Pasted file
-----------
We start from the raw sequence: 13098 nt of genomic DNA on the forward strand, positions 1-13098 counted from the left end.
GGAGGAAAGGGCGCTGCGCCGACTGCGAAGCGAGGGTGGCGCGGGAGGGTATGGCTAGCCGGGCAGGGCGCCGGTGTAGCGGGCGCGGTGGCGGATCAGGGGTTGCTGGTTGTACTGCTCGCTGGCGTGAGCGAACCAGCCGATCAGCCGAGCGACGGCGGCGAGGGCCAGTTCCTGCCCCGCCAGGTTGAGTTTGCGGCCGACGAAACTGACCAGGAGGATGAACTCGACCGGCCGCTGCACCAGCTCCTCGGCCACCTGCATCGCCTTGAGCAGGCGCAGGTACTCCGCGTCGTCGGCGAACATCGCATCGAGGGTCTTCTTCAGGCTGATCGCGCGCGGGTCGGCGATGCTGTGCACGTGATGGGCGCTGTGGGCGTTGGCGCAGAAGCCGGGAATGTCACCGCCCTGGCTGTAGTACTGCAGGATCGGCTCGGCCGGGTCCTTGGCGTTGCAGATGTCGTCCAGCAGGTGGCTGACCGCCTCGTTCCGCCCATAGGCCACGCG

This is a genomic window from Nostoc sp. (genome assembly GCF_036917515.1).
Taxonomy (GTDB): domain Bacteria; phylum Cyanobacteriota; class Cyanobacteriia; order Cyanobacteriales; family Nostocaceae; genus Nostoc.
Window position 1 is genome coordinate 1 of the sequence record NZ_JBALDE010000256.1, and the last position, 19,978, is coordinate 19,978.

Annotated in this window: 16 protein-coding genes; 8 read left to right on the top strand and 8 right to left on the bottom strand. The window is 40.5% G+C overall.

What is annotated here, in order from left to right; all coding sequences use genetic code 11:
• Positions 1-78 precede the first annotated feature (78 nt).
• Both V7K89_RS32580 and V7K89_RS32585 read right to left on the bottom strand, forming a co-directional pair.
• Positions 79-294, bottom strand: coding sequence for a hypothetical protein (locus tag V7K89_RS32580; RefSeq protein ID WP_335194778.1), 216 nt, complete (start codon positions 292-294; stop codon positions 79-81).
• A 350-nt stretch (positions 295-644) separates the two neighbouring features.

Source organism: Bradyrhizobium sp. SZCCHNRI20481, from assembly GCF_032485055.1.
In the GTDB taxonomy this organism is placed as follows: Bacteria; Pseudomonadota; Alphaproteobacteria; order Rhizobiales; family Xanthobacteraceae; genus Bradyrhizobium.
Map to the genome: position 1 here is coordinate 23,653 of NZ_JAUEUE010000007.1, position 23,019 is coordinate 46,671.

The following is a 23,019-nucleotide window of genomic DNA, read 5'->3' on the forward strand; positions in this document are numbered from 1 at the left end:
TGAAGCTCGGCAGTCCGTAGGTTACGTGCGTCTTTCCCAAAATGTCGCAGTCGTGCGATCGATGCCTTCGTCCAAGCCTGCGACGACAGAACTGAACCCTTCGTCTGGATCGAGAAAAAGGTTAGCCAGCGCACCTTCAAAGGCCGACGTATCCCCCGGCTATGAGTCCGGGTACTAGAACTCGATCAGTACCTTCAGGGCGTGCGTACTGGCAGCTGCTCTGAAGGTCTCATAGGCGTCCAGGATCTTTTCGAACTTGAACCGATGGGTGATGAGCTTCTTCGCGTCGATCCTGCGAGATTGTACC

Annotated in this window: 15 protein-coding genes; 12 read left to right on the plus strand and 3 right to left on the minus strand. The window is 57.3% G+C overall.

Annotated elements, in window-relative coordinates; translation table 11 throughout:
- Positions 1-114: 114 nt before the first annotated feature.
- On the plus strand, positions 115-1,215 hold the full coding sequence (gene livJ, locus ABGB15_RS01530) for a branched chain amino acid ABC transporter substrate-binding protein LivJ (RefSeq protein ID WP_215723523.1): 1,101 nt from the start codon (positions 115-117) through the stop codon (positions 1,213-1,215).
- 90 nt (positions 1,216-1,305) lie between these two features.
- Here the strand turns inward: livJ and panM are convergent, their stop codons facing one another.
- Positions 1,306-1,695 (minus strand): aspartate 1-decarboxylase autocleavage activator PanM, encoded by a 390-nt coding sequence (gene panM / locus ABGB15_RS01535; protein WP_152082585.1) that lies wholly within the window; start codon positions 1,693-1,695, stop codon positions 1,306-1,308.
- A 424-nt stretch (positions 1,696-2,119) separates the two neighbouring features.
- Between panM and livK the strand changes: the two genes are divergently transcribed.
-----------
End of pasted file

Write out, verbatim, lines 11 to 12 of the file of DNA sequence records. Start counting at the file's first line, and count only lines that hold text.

• A 350-nt stretch (positions 295-644) separates the two neighbouring features.

Source organism: Bradyrhizobium sp. SZCCHNRI20481, from assembly GCF_032485055.1.